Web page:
Sri Lanka will not implement all proposals from its civil war commission because the panel went beyond its mandate, a government minister said Monday after a U.N. rights council called for the report’s implementation.
The commission’s report dismissed allegations that government troops deliberately targeted civilians as the long civil war was ending in 2009 but also proposed that complaints of isolated, civilian killings by government troops be investigated. It also said the defeated Tamil Tiger rebels committed serious human rights violations.
When the government presented the Lessons Learnt and Reconciliation Commission’s report in Parliament in December, it promised the proposals would be implemented.
Irrigation Minister Nimal Siripala de Silva said "the government will have to carefully consider the content of the report and take a decision as to which part of the report has to be implemented."
In certain areas, the report "has gone beyond the mandate of the LLRC," he said at a news conference with six government ministers. Silva refused to elaborate on which parts the government thought were beyond the commission’s mandate.
The government appointed the LLRC in 2010 after an expert panel appointed by U.N Secretary-General Ban Ki-moon started investigating the conduct of both sides in the civil war.
The U.N. report found credible allegations of war crimes against the Sri Lankan government, including deliberate shelling of civilians and blocking food and medical supplies for them. Both reports found evidence the defeated Tamil Tiger rebels were responsible for serious violations.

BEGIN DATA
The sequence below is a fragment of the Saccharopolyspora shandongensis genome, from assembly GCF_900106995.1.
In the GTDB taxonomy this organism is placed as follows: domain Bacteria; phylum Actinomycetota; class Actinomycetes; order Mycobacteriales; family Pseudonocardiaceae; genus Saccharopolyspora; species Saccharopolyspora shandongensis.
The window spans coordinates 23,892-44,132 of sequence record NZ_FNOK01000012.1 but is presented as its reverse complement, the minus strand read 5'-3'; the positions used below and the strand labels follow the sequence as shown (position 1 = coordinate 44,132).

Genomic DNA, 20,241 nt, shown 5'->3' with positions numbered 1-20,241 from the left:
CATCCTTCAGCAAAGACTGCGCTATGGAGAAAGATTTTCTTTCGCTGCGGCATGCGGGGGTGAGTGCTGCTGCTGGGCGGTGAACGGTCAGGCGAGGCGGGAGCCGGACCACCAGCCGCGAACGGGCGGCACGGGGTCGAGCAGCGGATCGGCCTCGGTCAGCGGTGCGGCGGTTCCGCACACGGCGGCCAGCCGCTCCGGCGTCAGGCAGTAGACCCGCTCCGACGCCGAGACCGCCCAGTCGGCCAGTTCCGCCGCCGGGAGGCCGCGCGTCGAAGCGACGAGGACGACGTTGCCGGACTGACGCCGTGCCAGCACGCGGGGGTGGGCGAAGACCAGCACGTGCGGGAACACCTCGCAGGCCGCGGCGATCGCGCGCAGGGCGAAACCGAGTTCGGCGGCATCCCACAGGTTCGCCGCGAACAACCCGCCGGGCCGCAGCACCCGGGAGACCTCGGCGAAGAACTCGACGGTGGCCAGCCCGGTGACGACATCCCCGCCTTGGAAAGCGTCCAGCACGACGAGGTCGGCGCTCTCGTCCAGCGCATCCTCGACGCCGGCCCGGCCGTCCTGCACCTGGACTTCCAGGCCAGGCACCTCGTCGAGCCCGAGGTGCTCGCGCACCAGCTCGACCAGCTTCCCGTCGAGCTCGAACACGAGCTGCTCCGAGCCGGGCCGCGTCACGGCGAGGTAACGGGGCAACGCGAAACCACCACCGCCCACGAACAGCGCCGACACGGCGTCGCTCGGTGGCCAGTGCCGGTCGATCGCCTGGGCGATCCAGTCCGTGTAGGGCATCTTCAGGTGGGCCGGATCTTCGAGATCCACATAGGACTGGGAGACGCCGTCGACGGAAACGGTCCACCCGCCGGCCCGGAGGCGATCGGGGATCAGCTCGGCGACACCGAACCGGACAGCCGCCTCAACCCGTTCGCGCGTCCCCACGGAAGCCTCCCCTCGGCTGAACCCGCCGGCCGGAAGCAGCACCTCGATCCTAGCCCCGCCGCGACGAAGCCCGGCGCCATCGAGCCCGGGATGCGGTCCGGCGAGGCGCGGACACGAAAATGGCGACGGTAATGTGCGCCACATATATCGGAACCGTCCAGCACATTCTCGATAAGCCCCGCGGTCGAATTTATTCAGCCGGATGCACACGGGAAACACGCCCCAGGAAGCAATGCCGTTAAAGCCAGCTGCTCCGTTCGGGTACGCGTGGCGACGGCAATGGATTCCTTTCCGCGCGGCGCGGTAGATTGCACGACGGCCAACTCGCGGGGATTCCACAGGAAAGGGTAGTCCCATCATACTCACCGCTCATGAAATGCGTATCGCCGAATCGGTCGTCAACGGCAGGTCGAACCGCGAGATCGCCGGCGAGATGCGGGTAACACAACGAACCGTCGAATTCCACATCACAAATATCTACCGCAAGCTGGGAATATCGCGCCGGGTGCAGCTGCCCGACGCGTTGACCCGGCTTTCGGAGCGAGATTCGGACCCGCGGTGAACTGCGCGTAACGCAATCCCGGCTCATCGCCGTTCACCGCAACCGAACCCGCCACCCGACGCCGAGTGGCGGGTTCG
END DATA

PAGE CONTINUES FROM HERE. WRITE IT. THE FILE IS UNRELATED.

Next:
The U.N. Human Rights Council in Geneva last week passed a resolution urging Sri Lanka to implement the local commission proposals and investigate allegations of summary executions, kidnappings and other abuses its troops were accused of.
It also asked the government to present a comprehensive action plan detailing the steps implementing the recommendations made in the commission’s report.
Sri Lanka has called the resolution an interference in the country’s internal affairs and has said it could harm attempts at reconciliation. But human rights groups and ethnic Tamil politicians have praised the resolution as an opportunity for the country to build peace.
U.S. Secretary of State Hillary Rodham Clinton has urged Sri Lanka to implement the constructive recommendations of the LLRC and "take the necessary measures to address accountability."